There are so many different things that a person could point their finger at with respect to the poor state of developing countries—poor government, poverty, health care, education; the list goes on. I have chosen to focus my artwork on the health aspect of the problem. However, the fact remains that, to truly elevate the standard of living for those in developing regions, we must look at all the factors, because the development of a nation is not an easy process, nor is it a single-sided one. This is not to say that we should not focus on the different issues, we should just be able to see them in the context of the whole picture. For example, there are issues with poverty because the health and education systems (if at all existing) are not up to par. However, the health and education systems are in such a mess because of armed conflicts which destroy schools and hospitals and draw citizens into these violent clashes.

Join the Movement
Quality of life starts with living well. At World Health Club, we're here to help you discover the benefits of living an active, healthy lifestyle. With 14 convenient locations in Alberta, we are changing lives each and every day.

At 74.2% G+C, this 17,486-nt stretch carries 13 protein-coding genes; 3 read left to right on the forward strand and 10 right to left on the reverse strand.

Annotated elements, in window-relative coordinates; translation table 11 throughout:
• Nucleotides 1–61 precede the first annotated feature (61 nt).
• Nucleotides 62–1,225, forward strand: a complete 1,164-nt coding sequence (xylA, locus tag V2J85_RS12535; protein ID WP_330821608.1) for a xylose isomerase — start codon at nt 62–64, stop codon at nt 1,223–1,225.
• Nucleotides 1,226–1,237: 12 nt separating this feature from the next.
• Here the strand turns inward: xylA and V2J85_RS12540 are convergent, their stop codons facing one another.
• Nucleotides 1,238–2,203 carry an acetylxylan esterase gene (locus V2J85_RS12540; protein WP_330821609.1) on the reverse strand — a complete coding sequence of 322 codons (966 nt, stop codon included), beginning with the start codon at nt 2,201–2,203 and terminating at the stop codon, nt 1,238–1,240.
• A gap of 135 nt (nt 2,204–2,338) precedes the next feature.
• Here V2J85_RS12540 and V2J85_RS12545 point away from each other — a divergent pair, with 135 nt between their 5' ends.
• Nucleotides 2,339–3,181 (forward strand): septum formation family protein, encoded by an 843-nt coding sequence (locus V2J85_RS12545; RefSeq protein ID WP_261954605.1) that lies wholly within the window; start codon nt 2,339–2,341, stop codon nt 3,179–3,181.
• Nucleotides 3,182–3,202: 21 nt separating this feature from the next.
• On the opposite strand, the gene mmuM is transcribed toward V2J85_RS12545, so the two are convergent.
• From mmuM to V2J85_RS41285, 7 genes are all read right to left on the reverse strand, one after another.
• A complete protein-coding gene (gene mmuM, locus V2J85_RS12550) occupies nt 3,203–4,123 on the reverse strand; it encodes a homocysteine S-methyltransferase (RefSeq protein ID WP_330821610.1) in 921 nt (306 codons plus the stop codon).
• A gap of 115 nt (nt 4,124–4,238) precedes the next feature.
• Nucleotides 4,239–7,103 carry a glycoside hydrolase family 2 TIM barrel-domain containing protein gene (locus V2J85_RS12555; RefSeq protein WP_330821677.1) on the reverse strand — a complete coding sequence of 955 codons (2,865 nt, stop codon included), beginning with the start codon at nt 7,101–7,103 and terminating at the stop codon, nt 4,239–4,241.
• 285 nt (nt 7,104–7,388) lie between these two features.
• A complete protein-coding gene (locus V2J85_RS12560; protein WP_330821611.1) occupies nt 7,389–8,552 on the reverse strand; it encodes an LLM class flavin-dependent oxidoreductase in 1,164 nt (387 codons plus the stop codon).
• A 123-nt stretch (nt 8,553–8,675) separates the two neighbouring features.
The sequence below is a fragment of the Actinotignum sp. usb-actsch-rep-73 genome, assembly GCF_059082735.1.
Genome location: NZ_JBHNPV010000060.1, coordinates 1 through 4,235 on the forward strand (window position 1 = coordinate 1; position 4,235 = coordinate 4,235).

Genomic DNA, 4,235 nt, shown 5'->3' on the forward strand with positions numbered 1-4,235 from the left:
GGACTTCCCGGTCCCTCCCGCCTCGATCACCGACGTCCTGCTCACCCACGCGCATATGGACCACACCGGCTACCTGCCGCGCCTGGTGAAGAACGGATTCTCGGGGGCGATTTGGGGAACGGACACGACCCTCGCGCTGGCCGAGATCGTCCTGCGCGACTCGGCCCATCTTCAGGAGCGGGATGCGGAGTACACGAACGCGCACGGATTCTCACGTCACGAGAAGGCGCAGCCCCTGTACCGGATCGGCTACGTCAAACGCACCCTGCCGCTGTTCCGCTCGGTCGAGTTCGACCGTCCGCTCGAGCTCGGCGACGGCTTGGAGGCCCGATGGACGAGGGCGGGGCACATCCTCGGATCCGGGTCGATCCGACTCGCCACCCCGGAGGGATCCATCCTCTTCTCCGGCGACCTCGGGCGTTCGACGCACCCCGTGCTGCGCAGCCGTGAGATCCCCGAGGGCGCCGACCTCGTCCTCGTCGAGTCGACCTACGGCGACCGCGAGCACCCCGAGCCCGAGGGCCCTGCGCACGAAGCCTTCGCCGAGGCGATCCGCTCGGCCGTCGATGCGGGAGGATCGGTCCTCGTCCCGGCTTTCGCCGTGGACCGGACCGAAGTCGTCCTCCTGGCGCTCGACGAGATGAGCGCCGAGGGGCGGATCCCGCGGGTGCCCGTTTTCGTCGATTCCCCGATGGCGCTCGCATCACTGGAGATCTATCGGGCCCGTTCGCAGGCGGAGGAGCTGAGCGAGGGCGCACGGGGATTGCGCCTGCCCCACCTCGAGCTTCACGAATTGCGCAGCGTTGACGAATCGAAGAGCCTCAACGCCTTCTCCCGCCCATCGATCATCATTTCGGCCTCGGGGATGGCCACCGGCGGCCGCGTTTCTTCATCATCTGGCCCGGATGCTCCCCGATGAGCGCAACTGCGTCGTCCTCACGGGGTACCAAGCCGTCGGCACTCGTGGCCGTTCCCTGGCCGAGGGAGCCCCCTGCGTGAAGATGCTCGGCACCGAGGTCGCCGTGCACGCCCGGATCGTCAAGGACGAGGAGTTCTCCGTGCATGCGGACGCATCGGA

Health in Pakistan
Pakistan's high maternal and infant mortality rates reflect the country's shortage of trained health workers and its inadequate health infrastructure in underserved districts throughout the country. Poor-quality water and sanitation and insufficient family planning resources exacerbate these problems in many regions. Moreover, alarming levels of infectious diseases, including tuberculosis, pose a threat that extends beyond Pakistan's borders.
Since USAID's $168.9 million Health Program began in Pakistan in 2003, activities have focused on improving maternal and newborn health services, enhancing the accessibility and availability of family planning products, preventing the spread of major infectious diseases, and increasing access to safe drinking water. The program works in underserved districts in all four provinces, Azad Jammu and Kashmir (AJK) and the Federally Administered Tribal Areas (FATA).